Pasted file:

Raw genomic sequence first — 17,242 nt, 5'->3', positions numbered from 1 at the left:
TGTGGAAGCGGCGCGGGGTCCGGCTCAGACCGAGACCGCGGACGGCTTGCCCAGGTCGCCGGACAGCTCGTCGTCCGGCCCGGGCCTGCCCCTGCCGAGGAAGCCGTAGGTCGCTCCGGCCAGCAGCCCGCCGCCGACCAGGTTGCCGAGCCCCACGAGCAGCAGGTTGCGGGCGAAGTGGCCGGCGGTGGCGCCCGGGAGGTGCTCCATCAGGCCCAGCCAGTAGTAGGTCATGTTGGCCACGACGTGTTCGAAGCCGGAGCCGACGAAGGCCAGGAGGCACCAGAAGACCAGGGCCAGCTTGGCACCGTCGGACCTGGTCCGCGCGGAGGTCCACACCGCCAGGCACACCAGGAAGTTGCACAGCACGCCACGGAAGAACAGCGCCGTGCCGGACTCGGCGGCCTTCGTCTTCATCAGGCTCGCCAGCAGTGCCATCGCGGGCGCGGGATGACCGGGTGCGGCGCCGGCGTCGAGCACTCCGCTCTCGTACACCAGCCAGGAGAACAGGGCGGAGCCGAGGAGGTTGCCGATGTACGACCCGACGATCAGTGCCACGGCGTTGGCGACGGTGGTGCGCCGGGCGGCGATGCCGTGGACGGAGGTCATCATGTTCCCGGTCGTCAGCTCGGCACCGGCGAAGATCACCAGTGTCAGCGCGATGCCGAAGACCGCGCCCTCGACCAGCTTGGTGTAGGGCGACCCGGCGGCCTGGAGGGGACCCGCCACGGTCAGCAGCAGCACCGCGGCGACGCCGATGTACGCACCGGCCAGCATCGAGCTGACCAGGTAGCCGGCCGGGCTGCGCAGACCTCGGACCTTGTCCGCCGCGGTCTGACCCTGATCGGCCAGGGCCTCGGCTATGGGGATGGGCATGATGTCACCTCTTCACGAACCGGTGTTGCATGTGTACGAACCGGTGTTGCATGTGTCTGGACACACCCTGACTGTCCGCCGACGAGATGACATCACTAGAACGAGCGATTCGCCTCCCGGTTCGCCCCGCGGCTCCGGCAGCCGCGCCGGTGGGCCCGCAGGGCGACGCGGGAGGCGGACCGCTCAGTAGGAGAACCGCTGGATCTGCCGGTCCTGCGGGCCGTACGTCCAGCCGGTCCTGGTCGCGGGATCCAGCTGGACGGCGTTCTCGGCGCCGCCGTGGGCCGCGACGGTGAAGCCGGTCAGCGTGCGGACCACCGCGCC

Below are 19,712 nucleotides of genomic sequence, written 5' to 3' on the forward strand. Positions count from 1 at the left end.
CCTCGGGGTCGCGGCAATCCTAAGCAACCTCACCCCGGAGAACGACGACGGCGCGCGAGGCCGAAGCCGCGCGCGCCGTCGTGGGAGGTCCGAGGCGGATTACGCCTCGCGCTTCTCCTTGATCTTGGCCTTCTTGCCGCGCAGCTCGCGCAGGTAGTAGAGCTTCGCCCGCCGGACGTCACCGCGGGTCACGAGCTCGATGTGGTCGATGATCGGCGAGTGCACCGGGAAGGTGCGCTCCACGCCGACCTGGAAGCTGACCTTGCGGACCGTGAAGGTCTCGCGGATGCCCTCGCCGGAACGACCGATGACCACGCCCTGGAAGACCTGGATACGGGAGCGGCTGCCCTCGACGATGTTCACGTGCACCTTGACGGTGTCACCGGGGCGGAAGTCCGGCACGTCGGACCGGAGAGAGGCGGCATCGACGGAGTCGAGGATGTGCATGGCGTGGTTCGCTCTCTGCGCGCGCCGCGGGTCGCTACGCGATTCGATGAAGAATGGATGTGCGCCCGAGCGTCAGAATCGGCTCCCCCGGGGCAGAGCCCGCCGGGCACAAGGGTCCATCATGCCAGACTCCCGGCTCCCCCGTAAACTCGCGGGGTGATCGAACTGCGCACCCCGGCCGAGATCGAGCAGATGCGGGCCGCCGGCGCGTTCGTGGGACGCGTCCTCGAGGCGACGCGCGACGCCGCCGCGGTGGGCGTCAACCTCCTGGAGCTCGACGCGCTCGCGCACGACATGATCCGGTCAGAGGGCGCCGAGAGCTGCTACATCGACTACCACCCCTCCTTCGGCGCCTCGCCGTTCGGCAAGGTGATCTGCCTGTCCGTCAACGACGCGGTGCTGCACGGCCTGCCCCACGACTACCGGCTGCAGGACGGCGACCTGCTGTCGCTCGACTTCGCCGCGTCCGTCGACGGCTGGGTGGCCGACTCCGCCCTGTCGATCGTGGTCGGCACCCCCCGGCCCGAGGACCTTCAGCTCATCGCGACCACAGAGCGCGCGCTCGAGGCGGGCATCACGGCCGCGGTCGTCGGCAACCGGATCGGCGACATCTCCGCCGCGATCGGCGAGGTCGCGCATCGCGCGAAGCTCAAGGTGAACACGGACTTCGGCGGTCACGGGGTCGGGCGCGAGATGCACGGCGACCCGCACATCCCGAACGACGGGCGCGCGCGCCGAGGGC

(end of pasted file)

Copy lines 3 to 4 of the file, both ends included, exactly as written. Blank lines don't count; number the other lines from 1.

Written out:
Below are 19,712 nucleotides of genomic sequence, written 5' to 3' on the forward strand. Positions count from 1 at the left end.
CCTCGGGGTCGCGGCAATCCTAAGCAACCTCACCCCGGAGAACGACGACGGCGCGCGAGGCCGAAGCCGCGCGCGCCGTCGTGGGAGGTCCGAGGCGGATTACGCCTCGCGCTTCTCCTTGATCTTGGCCTTCTTGCCGCGCAGCTCGCGCAGGTAGTAGAGCTTCGCCCGCCGGACGTCACCGCGGGTCACGAGCTCGATGTGGTCGATGATCGGCGAGTGCACCGGGAAGGTGCGCTCCACGCCGACCTGGAAGCTGACCTTGCGGACCGTGAAGGTCTCGCGGATGCCCTCGCCGGAACGACCGATGACCACGCCCTGGAAGACCTGGATACGGGAGCGGCTGCCCTCGACGATGTTCACGTGCACCTTGACGGTGTCACCGGGGCGGAAGTCCGGCACGTCGGACCGGAGAGAGGCGGCATCGACGGAGTCGAGGATGTGCATGGCGTGGTTCGCTCTCTGCGCGCGCCGCGGGTCGCTACGCGATTCGATGAAGAATGGATGTGCGCCCGAGCGTCAGAATCGGCTCCCCCGGGGCAGAGCCCGCCGGGCACAAGGGTCCATCATGCCAGACTCCCGGCTCCCCCGTAAACTCGCGGGGTGATCGAACTGCGCACCCCGGCCGAGATCGAGCAGATGCGGGCCGCCGGCGCGTTCGTGGGACGCGTCCTCGAGGCGACGCGCGACGCCGCCGCGGTGGGCGTCAACCTCCTGGAGCTCGACGCGCTCGCGCACGACATGATCCGGTCAGAGGGCGCCGAGAGCTGCTACATCGACTACCACCCCTCCTTCGGCGCCTCGCCGTTCGGCAAGGTGATCTGCCTGTCCGTCAACGACGCGGTGCTGCACGGCCTGCCCCACGACTACCGGCTGCAGGACGGCGACCTGCTGTCGCTCGACTTCGCCGCGTCCGTCGACGGCTGGGTGGCCGACTCCGCCCTGTCGATCGTGGTCGGCACCCCCCGGCCCGAGGACCTTCAGCTCATCGCGACCACAGAGCGCGCGCTCGAGGCGGGCATCACGGCCGCGGTCGTCGGCAACCGGATCGGCGACATCTCCGCCGCGATCGGCGAGGTCGCGCATCGCGCGAAGCTCAAGGTGAACACGGACTTCGGCGGTCACGGGGTCGGGCGCGAGATGCACGGCGACCCGCACATCCCGAACGACGGGCGCGCGCGCCGAGGGC